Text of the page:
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	Items: Cold-shouldered out of
		Heintzelman s.
offices and retorted; but the Mc Clellanites were
in the majority.    By the way there was a very
prevalent rumor that Gen. Sumner had been
arrested, for his inertness at Williamsburg:
as events proved, altogether unfounded.x  Major
Egan of the Mozart regiment had been arrest-
ed, as well as Heine; I don t know on what
charge; but he was sent to Fortress Monroe.
Riley, an enemy of his, had alluded to it.  (Sub-
sequently Riley was dismissed the service, and
Egan got command of the regiment.)      Supper
at mess, in the open air, amid the tents.         Then
parting with Waud and Hall, both of whom
accepted Welles  invitation to remain with him
all night, I rode back to Williamsburg,
through the mud and darkness, having to
return twice, first for my havresac, then for
the countersign   which, however, wasn t re-
quired of me a second time.        To Heintzel-
man s; my attic and bed.           Wilkeson ex-
plains how Heintzelman had conveyed to him
through his henchman, Moses, that he, the General
didn t want to have anybody about headquarters
but his staff, hinting, indeed, dissatisfaction at
our presence.  Moses had added, too, in a friendly
manner, a suggestion that perhaps Wilkeson, him-
self had better seek other quarters, which the
editor chose to ignore, on the strength of a positive
  x He sent him back to Yorktown in disgrace.  Se Kearny s letter, 185.
Page
Title:Thomas Butler Gunn Diaries, Volume Nineteen: page two hundred and nineteen
Description:Regarding being turned out of General Heintzelman's headquarters.
Date:1862-05-07
Subject:Civil War; Egan, Major; Gunn, Thomas Butler; Hall (artist); Heine, Captain; Heintzelman, Samuel Peter; Kearny, Philip; Military; Moses, Captain; New York Infantry Regiment, 40th; Peninsular Campaign (Va.); Riley, Colonel; Sumner, Edwin V.; Waud, Alfred; Wells, Lieutenant-Colonel; Wilkeson, Samuel
Coverage (City/State):Williamsburg, [Virginia]
Scan Date:2010-06-17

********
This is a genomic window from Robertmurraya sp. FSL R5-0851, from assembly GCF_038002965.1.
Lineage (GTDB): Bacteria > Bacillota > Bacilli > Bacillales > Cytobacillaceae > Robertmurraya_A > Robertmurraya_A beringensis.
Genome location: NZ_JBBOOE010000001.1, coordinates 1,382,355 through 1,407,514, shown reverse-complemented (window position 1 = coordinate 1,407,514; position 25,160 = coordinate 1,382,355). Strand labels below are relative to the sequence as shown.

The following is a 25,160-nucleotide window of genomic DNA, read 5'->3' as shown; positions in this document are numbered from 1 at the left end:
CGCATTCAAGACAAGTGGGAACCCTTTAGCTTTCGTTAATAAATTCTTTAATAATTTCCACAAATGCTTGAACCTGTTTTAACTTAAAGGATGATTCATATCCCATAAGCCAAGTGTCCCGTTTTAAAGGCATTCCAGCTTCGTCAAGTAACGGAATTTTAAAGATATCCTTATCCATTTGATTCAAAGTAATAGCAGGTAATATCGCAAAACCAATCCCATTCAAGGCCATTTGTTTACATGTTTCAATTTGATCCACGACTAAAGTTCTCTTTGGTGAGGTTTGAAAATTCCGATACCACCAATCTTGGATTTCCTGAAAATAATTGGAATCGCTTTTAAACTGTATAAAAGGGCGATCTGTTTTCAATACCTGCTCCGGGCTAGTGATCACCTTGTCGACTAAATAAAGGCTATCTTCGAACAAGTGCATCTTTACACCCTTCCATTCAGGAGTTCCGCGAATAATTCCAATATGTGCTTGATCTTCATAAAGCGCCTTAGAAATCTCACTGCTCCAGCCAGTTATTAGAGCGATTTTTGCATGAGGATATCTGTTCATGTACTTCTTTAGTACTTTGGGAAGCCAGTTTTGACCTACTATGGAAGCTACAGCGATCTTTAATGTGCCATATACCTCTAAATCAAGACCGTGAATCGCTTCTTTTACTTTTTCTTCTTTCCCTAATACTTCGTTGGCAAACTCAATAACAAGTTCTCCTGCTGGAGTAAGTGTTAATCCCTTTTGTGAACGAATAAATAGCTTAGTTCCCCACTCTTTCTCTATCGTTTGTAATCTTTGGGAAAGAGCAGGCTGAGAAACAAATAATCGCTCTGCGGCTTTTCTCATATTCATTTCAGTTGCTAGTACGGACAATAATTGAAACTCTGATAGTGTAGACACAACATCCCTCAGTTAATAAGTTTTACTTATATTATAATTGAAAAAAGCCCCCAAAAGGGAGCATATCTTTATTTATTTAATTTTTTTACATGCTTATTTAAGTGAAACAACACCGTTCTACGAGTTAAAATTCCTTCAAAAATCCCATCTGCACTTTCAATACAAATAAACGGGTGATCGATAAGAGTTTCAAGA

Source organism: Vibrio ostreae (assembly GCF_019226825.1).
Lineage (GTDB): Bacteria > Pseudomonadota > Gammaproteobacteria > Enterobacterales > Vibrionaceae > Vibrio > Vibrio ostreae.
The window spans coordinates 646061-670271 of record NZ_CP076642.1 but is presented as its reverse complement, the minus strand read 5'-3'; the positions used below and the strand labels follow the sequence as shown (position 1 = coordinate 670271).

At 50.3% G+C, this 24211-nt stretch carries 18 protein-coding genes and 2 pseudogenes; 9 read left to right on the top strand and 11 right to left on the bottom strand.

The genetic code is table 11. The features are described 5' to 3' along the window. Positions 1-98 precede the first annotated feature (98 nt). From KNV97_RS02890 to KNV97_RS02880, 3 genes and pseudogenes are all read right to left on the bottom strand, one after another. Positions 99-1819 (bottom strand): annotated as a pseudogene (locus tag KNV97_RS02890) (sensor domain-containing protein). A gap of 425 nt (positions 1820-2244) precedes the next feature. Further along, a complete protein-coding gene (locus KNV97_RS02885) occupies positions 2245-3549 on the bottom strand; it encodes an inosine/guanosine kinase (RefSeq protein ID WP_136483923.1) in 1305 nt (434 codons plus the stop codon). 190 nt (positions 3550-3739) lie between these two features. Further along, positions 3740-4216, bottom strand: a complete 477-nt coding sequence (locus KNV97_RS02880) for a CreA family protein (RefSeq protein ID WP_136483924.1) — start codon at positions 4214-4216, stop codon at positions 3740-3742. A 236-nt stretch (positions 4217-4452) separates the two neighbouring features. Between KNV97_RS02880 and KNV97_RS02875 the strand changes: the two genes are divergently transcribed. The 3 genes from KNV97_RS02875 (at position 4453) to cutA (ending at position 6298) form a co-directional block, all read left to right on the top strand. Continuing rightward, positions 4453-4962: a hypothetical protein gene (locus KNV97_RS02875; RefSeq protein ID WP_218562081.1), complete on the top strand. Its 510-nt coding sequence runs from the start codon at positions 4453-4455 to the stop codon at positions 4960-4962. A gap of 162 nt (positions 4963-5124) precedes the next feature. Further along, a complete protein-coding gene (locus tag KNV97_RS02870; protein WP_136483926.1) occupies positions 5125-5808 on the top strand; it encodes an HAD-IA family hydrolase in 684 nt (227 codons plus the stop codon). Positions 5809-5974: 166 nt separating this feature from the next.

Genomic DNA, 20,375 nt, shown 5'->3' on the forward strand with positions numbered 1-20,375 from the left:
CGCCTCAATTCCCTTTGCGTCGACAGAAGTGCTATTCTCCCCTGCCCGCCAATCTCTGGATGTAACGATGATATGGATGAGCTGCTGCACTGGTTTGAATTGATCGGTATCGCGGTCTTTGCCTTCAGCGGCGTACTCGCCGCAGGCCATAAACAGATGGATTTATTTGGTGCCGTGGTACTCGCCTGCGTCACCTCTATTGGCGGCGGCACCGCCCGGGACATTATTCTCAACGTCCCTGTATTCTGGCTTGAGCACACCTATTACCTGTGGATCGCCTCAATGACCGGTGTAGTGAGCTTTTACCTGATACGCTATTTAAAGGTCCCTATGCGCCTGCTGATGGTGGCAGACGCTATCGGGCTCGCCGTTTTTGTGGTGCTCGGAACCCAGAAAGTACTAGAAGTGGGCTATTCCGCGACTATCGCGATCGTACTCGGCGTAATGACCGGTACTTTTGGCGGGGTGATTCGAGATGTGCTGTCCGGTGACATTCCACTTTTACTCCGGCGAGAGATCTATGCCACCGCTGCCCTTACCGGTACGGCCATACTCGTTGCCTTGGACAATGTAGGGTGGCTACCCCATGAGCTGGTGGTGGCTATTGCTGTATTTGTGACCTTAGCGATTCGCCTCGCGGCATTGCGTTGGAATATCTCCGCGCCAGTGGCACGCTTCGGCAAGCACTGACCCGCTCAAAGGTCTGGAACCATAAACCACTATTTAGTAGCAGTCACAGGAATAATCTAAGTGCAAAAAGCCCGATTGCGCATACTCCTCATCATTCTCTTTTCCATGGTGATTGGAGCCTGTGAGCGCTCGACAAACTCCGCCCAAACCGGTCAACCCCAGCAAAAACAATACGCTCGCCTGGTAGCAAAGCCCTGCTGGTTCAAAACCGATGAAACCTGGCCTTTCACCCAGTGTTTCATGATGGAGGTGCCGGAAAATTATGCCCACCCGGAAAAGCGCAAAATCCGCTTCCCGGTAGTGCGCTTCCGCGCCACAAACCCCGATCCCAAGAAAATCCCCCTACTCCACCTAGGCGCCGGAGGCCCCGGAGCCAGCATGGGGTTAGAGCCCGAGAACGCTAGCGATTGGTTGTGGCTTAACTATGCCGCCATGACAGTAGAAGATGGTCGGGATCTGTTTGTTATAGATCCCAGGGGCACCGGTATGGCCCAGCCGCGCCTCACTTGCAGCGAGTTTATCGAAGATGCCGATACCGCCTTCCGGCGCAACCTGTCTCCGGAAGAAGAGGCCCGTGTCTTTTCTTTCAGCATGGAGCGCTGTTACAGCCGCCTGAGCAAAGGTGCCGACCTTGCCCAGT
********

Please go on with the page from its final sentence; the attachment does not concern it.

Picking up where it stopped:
Volume
Title:Thomas Butler Gunn Diaries, Volume Nineteen
Description:Includes Gunn's descriptions of his experiences as a war correspondent for ""The New York Tribune"" in Virginia while traveling with the Army of the Potomac during the Peninsular Campaign; the Siege of Yorktown; the Battle of Williamsburg; his departure from Alexandria on the steamer Kent; the ruins of Hampton, Virginia, after it was burnt by John B. Magruder; touring the gunboat Monitor; the death of Fitz James O'Brien from a gunshot wound; Jim Parton's temporary separation from Fanny Fern; and seeing Robert E. Lee's house in Virginia.
Subject:Civil War; Gunn, Thomas Butler; Journalism; Marches (U.S. Army); Marriage; Medical care (U.S. Army); Military; Military camp life; Peninsular Campaign (Va.); Prisoners of war (Confederate); Siege of Yorktown (Va.); Slavery; Slaves; Travel; Women
Coverage (City/State):New York, New York; Washington, District of Columbia; Alexandria, Virginia; Hampton, Virginia; Yorktown, Virginia; Williamsburg, Virginia
Note:Thomas Butler Gunn was born February 15, 1826, in Banbury, England, and came to New York in 1849. During the Civil War he worked as a correspondent for the New York Tribune and the New York Evening Post. He returned to England in 1863, and died in Birmingham in April 1903. The collection includes twenty-one volumes of his diaries, including newspaper clippings, letters, photographs, sketches, and various other items inserted by Gunn. Diary entries date from July 7, 1849, to April 7, 1863, and include his experiences with the New York publishing and literary world, his descriptions of boarding houses, his travels throughout the United States, and his experiences traveling with the Federal army as a Civil War correspondent.
Publisher:Missouri History Museum
Rights:Copyright 2010 Missouri History Museum.
Source:Page images, transcriptions, and metadata of the Thomas Butler Gunn diaries have been provided by the Missouri History Museum.